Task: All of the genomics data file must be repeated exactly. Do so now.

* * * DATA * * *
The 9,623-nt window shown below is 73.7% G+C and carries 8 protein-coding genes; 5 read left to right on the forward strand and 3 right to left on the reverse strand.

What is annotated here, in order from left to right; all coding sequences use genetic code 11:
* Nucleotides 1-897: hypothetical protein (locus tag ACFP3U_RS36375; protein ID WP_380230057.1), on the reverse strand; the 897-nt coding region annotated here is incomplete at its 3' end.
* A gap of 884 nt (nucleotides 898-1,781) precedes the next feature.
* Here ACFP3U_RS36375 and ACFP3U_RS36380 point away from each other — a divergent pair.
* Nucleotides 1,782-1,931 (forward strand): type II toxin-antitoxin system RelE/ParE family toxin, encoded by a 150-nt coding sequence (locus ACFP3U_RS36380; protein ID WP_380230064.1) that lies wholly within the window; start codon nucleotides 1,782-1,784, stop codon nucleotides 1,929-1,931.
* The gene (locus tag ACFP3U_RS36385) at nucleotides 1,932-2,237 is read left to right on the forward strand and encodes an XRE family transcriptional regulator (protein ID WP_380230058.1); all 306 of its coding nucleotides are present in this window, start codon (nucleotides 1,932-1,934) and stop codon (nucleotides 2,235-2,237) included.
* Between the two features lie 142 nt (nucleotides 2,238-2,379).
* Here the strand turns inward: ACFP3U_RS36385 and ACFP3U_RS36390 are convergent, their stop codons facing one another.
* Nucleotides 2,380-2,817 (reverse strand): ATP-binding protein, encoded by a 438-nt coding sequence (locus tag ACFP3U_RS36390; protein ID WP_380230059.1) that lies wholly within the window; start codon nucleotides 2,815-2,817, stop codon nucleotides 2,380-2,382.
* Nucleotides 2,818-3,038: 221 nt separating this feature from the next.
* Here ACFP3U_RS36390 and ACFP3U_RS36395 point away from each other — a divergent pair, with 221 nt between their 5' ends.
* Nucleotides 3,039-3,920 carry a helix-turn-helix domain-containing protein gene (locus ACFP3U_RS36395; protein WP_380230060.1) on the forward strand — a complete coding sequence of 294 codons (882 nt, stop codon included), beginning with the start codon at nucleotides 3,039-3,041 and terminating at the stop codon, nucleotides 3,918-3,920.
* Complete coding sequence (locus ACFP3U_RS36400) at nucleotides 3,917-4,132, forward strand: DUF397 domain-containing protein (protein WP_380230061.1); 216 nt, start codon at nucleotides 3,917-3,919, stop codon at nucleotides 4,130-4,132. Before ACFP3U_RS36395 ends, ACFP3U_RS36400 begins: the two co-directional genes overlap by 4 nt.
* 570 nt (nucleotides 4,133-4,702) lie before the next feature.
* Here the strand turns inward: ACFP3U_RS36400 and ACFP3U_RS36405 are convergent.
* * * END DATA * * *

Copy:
The 9,623-nt window shown below is 73.7% G+C and carries 8 protein-coding genes; 5 read left to right on the forward strand and 3 right to left on the reverse strand.

What is annotated here, in order from left to right; all coding sequences use genetic code 11:
* Nucleotides 1-897: hypothetical protein (locus tag ACFP3U_RS36375; protein ID WP_380230057.1), on the reverse strand; the 897-nt coding region annotated here is incomplete at its 3' end.
* A gap of 884 nt (nucleotides 898-1,781) precedes the next feature.
* Here ACFP3U_RS36375 and ACFP3U_RS36380 point away from each other — a divergent pair.
* Nucleotides 1,782-1,931 (forward strand): type II toxin-antitoxin system RelE/ParE family toxin, encoded by a 150-nt coding sequence (locus ACFP3U_RS36380; protein ID WP_380230064.1) that lies wholly within the window; start codon nucleotides 1,782-1,784, stop codon nucleotides 1,929-1,931.
* The gene (locus tag ACFP3U_RS36385) at nucleotides 1,932-2,237 is read left to right on the forward strand and encodes an XRE family transcriptional regulator (protein ID WP_380230058.1); all 306 of its coding nucleotides are present in this window, start codon (nucleotides 1,932-1,934) and stop codon (nucleotides 2,235-2,237) included.
* Between the two features lie 142 nt (nucleotides 2,238-2,379).
* Here the strand turns inward: ACFP3U_RS36385 and ACFP3U_RS36390 are convergent, their stop codons facing one another.
* Nucleotides 2,380-2,817 (reverse strand): ATP-binding protein, encoded by a 438-nt coding sequence (locus tag ACFP3U_RS36390; protein ID WP_380230059.1) that lies wholly within the window; start codon nucleotides 2,815-2,817, stop codon nucleotides 2,380-2,382.
* Nucleotides 2,818-3,038: 221 nt separating this feature from the next.
* Here ACFP3U_RS36390 and ACFP3U_RS36395 point away from each other — a divergent pair, with 221 nt between their 5' ends.
* Nucleotides 3,039-3,920 carry a helix-turn-helix domain-containing protein gene (locus ACFP3U_RS36395; protein WP_380230060.1) on the forward strand — a complete coding sequence of 294 codons (882 nt, stop codon included), beginning with the start codon at nucleotides 3,039-3,041 and terminating at the stop codon, nucleotides 3,918-3,920.
* Complete coding sequence (locus ACFP3U_RS36400) at nucleotides 3,917-4,132, forward strand: DUF397 domain-containing protein (protein WP_380230061.1); 216 nt, start codon at nucleotides 3,917-3,919, stop codon at nucleotides 4,130-4,132. Before ACFP3U_RS36395 ends, ACFP3U_RS36400 begins: the two co-directional genes overlap by 4 nt.
* 570 nt (nucleotides 4,133-4,702) lie before the next feature.
* Here the strand turns inward: ACFP3U_RS36400 and ACFP3U_RS36405 are convergent.